In 2015, about a third of conscripts did not pass their military medical examinations. Why were a third of the conscripts turned away from the military, and is it possible to fool the military medical examination commission?
A Lithuanian military conscript
© DELFI / Mindaugas Ažušilis

Major Vilius Kočiubaitis, the chairman of the Military Medical Service's Military Medical Examination Commission, spoke to about these concerns.

“In 2015, we held about 8,000 examinations. 61.4 percent of the conscripts examined were considered fit for service, 31 percent were considered unfit for services, and service was delayed for 7.6 percent of them. Service can be delayed due to acute diseases, trauma, or for having weight that is too high or low,” said Kočiubaitis.

Kočiubaitis insisted that the medical examinations are thorough, and that both general doctors and specialist experts in almost all fields are present on the medical commission. However, he did admit that conscripts unfit for duty did occasionally make it into service (about 15-20 per month), and later had to be excused. “For example, one young man didn't complain of anything during his examination and his test results were good, but during his service, we 'discovered' that he had diabetes. We had to excuse him,” said Kočiubaitis.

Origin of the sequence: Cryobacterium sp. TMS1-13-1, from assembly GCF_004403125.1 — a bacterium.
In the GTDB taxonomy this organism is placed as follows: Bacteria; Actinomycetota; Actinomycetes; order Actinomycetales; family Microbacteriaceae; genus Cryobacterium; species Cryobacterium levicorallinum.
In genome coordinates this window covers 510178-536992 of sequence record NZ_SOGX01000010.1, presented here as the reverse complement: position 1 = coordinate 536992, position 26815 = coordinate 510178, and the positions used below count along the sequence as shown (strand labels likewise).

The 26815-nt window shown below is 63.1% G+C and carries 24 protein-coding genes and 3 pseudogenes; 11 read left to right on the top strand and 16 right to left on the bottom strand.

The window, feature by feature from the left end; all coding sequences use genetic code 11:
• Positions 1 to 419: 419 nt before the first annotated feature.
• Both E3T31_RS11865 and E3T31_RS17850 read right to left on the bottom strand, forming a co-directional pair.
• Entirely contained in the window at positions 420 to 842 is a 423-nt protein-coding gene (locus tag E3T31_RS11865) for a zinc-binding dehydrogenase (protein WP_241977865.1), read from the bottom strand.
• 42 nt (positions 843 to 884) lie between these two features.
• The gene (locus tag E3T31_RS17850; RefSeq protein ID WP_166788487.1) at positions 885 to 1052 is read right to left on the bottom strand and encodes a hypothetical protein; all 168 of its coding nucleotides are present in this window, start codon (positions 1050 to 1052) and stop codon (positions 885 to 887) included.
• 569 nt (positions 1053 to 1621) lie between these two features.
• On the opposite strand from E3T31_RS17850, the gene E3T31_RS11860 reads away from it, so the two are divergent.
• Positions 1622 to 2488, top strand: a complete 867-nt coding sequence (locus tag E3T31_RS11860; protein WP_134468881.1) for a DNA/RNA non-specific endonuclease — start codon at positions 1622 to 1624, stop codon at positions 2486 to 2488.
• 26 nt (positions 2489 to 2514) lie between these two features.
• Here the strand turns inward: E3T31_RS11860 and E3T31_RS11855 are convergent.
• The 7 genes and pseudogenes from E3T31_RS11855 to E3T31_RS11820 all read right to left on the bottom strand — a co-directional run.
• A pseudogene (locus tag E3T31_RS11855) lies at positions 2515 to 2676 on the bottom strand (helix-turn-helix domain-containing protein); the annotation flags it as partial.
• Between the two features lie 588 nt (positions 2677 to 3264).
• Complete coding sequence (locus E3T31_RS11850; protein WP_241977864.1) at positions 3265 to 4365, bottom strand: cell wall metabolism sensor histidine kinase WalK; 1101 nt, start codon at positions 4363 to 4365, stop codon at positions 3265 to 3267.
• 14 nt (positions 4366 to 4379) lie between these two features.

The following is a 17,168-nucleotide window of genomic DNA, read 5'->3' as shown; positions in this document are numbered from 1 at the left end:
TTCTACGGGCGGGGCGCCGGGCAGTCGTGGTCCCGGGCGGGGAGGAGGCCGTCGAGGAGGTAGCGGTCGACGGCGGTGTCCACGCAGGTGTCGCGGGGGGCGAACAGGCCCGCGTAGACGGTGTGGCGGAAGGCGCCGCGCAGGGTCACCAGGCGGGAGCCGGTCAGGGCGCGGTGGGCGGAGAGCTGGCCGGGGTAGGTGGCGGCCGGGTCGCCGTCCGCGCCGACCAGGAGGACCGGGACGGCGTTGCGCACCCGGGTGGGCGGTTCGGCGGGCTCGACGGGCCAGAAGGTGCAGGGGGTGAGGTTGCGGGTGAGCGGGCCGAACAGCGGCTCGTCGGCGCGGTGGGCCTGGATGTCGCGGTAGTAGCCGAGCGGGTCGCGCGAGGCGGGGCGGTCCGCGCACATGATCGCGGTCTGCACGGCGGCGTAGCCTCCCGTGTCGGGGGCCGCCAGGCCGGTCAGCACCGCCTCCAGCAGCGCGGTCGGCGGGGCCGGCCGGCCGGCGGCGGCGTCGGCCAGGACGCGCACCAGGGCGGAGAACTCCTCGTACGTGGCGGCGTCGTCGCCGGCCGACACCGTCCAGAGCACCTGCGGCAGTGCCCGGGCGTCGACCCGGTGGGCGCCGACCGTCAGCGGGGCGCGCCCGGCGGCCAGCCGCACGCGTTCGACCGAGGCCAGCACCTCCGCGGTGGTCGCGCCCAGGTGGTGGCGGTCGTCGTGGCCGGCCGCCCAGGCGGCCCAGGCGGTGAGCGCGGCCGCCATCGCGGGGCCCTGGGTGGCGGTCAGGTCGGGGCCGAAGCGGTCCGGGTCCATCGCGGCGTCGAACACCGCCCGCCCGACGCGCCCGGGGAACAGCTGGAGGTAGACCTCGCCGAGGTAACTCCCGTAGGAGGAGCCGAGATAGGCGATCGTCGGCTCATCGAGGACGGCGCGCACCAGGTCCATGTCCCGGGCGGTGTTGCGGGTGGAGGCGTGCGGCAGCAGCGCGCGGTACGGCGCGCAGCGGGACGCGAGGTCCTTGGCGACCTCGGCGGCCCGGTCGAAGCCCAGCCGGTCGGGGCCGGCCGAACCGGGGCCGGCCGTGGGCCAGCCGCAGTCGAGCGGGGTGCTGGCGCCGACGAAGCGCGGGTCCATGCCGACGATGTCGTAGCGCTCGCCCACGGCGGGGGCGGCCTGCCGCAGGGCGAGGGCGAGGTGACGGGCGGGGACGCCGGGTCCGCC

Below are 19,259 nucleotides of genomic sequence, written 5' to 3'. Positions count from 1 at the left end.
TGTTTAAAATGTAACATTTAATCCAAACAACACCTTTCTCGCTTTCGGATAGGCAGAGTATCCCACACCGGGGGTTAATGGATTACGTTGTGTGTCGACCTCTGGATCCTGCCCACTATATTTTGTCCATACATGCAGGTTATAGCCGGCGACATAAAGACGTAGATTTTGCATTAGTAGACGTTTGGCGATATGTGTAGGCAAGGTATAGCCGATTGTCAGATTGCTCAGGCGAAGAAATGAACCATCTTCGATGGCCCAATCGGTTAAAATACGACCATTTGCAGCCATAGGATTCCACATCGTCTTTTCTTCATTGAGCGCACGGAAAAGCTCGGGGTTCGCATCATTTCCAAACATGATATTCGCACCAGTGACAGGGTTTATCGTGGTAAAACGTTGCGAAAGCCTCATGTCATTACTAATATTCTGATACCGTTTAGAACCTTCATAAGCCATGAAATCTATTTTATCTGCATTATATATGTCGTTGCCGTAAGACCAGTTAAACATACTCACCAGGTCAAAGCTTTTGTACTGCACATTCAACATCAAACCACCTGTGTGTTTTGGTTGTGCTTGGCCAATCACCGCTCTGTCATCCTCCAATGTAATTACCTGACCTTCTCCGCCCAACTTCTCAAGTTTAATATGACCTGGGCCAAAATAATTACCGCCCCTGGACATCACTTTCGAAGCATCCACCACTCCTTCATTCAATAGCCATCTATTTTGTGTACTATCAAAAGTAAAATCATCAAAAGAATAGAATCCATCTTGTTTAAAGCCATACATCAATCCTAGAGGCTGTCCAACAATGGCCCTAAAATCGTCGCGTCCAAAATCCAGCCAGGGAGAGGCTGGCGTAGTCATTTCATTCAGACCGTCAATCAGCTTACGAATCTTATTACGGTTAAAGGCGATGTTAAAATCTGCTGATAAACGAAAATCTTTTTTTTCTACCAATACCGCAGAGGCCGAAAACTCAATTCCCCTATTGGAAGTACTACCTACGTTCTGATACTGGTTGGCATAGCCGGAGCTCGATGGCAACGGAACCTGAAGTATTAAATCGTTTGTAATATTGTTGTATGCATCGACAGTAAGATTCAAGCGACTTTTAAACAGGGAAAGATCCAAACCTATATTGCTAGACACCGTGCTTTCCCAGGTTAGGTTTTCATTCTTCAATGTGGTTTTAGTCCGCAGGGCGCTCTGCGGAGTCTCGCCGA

Psychological illnesses or problems were the most significant reason for which conscripts were deemed unfit for duty. 34 percent of conscripts were unfit due to psychological issues, 31 due to internal organ ailments, 13 percent due to surgical illnesses, 7 percent due to ocular disabilities, and 4 percent each for ears, nose, throat, skin and nervous system illnesses.

However, Kočiubaitis said he does not believe that the system is easy to game. “I can't imagine how that would be possible. We listen to every person's complaints: if they say that something hurts, we examine them. But there is no such diagnosis as 'pain.' You can't say 'it hurts so much that I can't serve.' We look for the cause of the illness. If we can't find it, we take that person to serve.”

During the medical examinations, Kočiubaitis said he has noticed certain medical tendencies among young people. “I am surprised that there are so many young people with high blood pressure. Obesity. Hearing disabilities. Spinal problems. These are illnesses that are caused by sitting in front of a computer and a lack of movement.”

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